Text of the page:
Militant Journalism

Activists honor radical roots of LGBTQ liberation movement at Boston Pride events

Honoring the radical legacy of Stonewall at the Boston Pride Parade

Thousands of  LGBTQ community members and their allies turned out on Saturday, June 8 to celebrate the 49th annual Boston Pride parade. The sun was shining as thousands of colorfully clad marchers traversed from Copley Square to City Hall Plaza, leading chants and interacting with the equally colorful crowd as they celebrated the history of struggle that has led to the current moment.

“Capitalism has attempted to co-opt Pride and make us forget the radical roots of this movement,” said Rachel Domond, a march participant and organizer with the Party for Socialism and Liberation. “We’re demonstrating so that those radical roots will not be forgotten. They need to be upheld as we continue forward.”

The origin of Pride goes back 50 years to the 1969 Stonewall Rebellion. The Stonewall Inn in lower Manhattan was a refuge for the oppressed LGBTQ community and was targeted nightly by violent police raids. But during the early hours of June 28, 1969, when police showed up to target Stonewall’s patrons again, they fought back. The movement was led by the most oppressed members of the LGBTQ community, including people of color, people experiencing homelessness and transgender activists. It is the seed that planted the modern LGBTQ movement, which militantly fought and continues to fight for the rights of millions across the United States and the world.

Members of the Party for Socialism and Liberation pose with a banner that reads "Fight for Socialism and LGBTQ Liberation"
The “Lavender and Red” PSL Contingent poses after marching in the Boston Pride Parade. Liberation Photo.

Before marching in Pride, organizers from the PSL spoke to a crowd of participants and spectators about the necessity of fighting for socialism to achieve full LGBTQ liberation; they highlighted the inherent oppression within the capitalist system that makes true liberation within the current two party “democracy” impossible. “The real way forward we can find in Stonewall itself, in recalling the determined, independent, and militant LGBTQ movement that took to the streets and shook up the whole country,” said Kimberly Barzola.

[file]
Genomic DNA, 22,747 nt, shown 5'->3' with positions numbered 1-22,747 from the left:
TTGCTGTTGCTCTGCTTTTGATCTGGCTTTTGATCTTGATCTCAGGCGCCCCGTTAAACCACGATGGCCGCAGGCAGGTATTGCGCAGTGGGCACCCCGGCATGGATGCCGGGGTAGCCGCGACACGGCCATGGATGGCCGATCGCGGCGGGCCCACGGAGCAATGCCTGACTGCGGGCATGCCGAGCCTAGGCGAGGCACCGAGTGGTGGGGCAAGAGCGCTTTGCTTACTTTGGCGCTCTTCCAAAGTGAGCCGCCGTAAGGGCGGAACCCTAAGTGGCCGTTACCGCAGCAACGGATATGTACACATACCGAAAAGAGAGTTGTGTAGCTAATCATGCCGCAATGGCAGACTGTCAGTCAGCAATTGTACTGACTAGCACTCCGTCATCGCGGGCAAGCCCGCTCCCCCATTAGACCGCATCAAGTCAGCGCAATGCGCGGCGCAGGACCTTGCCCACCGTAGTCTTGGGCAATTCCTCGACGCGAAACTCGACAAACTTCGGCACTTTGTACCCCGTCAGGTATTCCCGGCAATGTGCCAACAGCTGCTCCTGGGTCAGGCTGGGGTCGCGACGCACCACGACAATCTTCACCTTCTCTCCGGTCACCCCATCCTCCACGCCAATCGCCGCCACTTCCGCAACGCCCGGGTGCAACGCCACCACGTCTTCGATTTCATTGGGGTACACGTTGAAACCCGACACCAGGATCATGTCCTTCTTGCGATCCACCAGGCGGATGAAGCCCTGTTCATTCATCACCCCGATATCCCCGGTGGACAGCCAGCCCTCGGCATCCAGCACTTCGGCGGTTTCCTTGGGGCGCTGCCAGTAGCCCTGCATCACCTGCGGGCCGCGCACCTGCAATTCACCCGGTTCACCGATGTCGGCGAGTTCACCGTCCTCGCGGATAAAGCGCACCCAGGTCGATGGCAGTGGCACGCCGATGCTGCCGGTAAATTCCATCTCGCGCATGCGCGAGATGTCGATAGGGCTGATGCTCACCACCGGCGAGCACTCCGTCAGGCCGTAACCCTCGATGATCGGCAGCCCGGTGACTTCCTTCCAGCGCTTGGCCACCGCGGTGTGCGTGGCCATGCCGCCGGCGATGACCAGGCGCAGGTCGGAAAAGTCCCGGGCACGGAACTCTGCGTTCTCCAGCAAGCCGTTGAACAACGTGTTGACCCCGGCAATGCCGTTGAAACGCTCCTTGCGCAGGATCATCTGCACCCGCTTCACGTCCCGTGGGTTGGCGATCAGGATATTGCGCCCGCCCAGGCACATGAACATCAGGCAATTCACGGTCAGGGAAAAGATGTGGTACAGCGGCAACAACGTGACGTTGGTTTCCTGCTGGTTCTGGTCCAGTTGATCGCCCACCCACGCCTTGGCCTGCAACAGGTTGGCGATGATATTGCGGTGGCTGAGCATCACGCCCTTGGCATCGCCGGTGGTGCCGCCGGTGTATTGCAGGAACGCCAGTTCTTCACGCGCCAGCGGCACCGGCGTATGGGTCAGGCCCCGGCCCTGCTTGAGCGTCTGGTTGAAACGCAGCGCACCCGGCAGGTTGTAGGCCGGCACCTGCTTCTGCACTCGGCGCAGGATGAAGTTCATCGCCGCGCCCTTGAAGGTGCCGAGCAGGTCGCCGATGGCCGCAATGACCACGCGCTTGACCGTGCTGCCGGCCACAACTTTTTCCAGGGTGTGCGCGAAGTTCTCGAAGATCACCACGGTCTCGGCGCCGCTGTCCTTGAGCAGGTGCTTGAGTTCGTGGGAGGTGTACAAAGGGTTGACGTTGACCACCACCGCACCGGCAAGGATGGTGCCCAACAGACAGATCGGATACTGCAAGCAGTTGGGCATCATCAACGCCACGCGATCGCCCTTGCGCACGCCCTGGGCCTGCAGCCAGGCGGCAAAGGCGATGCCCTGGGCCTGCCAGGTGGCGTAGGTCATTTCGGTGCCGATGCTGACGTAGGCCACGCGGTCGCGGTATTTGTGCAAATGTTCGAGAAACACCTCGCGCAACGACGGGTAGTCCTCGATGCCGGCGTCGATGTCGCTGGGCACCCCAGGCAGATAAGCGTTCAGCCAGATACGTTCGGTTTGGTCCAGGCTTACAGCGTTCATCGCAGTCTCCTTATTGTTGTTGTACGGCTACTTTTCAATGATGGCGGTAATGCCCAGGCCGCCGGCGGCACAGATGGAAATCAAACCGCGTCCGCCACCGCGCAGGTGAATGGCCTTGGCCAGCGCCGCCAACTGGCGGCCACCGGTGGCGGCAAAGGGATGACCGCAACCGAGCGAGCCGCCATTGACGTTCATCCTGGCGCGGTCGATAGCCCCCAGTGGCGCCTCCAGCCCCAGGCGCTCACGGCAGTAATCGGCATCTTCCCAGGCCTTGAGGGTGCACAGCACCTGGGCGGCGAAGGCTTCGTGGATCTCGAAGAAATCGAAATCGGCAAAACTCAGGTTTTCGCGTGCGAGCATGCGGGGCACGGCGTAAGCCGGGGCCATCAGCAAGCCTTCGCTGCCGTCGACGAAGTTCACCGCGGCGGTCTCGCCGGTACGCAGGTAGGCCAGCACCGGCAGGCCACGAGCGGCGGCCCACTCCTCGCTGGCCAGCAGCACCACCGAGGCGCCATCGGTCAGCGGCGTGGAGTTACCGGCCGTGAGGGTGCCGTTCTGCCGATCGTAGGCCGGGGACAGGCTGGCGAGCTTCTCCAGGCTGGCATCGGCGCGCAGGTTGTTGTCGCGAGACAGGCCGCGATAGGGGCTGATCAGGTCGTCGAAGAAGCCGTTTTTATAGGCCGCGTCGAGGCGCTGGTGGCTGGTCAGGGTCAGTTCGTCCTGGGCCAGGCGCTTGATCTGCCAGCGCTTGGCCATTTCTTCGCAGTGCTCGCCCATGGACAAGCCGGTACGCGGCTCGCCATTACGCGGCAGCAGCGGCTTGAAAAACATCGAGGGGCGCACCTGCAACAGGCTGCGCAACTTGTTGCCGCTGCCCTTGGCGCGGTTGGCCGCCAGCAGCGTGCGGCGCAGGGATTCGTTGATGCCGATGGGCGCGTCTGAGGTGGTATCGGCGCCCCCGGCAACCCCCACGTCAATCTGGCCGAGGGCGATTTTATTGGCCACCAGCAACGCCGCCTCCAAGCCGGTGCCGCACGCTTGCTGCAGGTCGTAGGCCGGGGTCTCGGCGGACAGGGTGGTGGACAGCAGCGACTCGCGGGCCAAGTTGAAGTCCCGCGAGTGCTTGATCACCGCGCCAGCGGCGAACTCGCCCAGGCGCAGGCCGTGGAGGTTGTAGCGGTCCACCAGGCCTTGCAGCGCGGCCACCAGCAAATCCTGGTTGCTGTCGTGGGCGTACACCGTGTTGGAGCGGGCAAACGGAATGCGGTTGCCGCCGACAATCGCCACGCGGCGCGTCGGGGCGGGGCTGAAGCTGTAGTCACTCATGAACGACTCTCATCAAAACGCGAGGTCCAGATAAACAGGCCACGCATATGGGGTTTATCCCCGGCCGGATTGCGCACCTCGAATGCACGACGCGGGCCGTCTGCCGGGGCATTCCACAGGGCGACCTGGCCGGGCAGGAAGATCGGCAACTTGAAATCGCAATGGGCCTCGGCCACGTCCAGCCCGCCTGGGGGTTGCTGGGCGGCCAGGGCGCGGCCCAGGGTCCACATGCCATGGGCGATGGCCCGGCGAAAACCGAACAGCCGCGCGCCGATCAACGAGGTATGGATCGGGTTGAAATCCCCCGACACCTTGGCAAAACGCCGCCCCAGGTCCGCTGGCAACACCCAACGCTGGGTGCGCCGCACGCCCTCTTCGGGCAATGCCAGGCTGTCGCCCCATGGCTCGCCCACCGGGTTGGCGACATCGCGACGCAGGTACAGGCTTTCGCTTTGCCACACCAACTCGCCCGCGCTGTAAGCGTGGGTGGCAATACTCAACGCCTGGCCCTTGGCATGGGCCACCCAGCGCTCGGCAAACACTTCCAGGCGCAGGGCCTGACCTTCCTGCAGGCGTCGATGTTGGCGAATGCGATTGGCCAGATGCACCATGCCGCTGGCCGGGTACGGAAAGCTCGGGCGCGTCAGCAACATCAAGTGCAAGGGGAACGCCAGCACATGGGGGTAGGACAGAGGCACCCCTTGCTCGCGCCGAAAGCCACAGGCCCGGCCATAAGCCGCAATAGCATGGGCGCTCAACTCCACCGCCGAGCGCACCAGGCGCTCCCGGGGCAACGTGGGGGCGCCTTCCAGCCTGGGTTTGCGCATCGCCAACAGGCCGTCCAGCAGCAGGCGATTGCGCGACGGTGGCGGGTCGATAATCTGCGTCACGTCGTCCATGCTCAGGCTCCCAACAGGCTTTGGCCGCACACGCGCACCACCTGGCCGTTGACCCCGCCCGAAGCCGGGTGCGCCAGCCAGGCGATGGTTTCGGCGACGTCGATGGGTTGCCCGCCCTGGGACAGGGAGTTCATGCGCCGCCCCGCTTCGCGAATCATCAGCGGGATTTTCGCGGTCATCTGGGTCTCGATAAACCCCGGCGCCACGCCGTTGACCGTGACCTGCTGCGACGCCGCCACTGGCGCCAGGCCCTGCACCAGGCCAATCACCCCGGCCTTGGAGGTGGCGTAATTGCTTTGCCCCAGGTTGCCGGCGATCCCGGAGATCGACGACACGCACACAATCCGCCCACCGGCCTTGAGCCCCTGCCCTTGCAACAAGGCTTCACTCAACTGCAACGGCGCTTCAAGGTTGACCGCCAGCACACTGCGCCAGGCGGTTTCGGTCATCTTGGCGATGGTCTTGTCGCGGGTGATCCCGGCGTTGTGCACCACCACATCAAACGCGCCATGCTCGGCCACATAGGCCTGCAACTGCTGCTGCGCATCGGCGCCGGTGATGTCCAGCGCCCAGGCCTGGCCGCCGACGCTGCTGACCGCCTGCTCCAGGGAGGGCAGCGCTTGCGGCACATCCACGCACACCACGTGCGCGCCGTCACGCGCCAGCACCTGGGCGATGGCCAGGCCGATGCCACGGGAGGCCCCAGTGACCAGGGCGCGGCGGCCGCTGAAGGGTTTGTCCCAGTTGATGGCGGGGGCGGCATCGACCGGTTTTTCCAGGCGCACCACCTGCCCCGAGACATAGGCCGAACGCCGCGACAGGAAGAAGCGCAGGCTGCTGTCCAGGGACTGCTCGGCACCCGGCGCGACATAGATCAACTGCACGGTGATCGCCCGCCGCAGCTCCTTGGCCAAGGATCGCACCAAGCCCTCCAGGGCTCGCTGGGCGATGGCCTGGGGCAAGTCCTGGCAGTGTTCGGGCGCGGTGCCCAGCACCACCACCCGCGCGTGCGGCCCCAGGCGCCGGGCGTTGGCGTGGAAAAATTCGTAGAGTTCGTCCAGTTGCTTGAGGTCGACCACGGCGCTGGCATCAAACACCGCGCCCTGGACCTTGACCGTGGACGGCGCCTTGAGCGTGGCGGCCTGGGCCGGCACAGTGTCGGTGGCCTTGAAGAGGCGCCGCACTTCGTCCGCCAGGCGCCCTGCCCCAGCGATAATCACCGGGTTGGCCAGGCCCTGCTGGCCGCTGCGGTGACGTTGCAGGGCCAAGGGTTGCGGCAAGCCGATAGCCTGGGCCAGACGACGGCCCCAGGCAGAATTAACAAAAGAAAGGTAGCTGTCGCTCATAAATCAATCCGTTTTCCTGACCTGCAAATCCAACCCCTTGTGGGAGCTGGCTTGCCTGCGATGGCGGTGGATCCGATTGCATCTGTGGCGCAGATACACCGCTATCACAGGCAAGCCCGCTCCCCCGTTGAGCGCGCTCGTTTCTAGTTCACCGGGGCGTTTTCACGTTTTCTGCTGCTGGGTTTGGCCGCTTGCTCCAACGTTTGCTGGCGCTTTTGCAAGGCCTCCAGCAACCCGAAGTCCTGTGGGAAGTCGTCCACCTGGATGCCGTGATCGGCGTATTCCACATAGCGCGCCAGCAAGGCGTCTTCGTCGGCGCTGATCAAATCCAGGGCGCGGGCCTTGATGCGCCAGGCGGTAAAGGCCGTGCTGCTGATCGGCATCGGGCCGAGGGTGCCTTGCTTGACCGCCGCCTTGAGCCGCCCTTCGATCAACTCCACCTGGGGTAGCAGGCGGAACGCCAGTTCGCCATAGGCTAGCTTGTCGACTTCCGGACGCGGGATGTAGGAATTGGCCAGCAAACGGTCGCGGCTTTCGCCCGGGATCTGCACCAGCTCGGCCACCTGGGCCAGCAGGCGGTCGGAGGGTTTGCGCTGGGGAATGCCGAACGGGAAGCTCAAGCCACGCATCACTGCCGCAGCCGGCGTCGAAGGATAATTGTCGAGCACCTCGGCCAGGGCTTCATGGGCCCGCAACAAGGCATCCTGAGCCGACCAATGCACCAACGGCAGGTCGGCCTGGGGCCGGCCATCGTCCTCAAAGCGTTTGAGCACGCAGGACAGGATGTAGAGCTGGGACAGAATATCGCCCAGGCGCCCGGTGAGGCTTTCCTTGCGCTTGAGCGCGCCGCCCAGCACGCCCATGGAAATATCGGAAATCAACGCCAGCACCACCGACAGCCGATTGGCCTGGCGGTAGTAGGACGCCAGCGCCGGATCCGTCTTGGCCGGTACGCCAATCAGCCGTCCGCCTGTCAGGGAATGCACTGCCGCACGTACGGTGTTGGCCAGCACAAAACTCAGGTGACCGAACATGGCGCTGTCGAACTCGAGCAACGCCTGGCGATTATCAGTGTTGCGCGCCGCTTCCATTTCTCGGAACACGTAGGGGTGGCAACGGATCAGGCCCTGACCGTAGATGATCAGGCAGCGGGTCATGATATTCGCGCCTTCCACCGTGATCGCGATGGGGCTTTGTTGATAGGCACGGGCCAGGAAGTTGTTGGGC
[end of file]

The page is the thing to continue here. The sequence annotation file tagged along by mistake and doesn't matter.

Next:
The PSL contingent marched through the streets to the beat of drums and led chants that recognized and celebrated Pride’s roots: “It’s our history, don’t deny it! Stonewall was a trans riot!” 

The parade was a joyful and colorful celebration of how far the movement has come since 1969, but also served as a reminder of what is left to achieve. While the current presidential administration aims to erase the hard-won rights of vulnerable communities and co-opt what it cannot destroy, it is necessary to come together as a unified force and fight for true liberation for all. As PSL marcher JD put it: “There’s no socialism without LGBTQ liberation, and there’s no LGBTQ liberation without socialism!”

Boston Dyke March: ‘We’re all here, we’re all queer, we’re all in the fight for LGBTQ liberation’

In its 24th year, the Boston Dyke March brought thousands of LGBTQ persons and their allies together on the Boston Commons. In addition to marching, attendees danced, cheered on impassioned speakers and enjoyed a performance by local queer and transgender songwriter, Anjimile.

Activists march in the Boston Dyke March, 2019, holding signs that read "gay as fuck", "disability rights are an LGBTQ issue" and more
The Dyke March takes the streets in Boston. Liberation Photo: Gabrielle Crosby

Since its inauguration in 1995, the Dyke March has occurred the evening before Boston’s Pride march. While it is the smaller of these sister events, the Dyke March has made a name for itself. Speakers emphasized that the march intentionally has no sponsors or corporate funding, priding itself as an entirely community-funded, volunteer-run effort. Grounded in the LGBTQ history of struggle, Boston Dyke March’s organizers characterized the event as all-inclusive and politically oriented.

Anti-capitalism and anti-oppression were central themes throughout the night. Signs touted by march goers focused on the particular oppression faced by LGBTQ people, such as one which read: “40% of homeless youth are LGBTQ+”. Immigration injustice, police brutality, gender inequities were also visible concerns. Lead speaker Lorelei Erisis spoke to the urgency of the current political moment:

“Even our bodily autonomy is under attack. If you aren’t white, cisgender and male, your right to decide what you do with your own body is actively being legistlated away. And while our allies are distracted, — fighting to preserve laws we assumed established and safe just a few short years ago — trans people, gender nonconfroming people, queer people and people of color are still being murdered and attacked in staggering numbers. Especially trans women. Especially trans women of color.”

The Dyke March is an important day of LGBTQ action in Boston. It is a memorial honoring the lives given and taken in the struggle for LGBTQ liberation, a celebration of the victories the struggle has won, and a refusal to proceed with life “as normal” in the midst of continued violent attacks on LGBTQ people.

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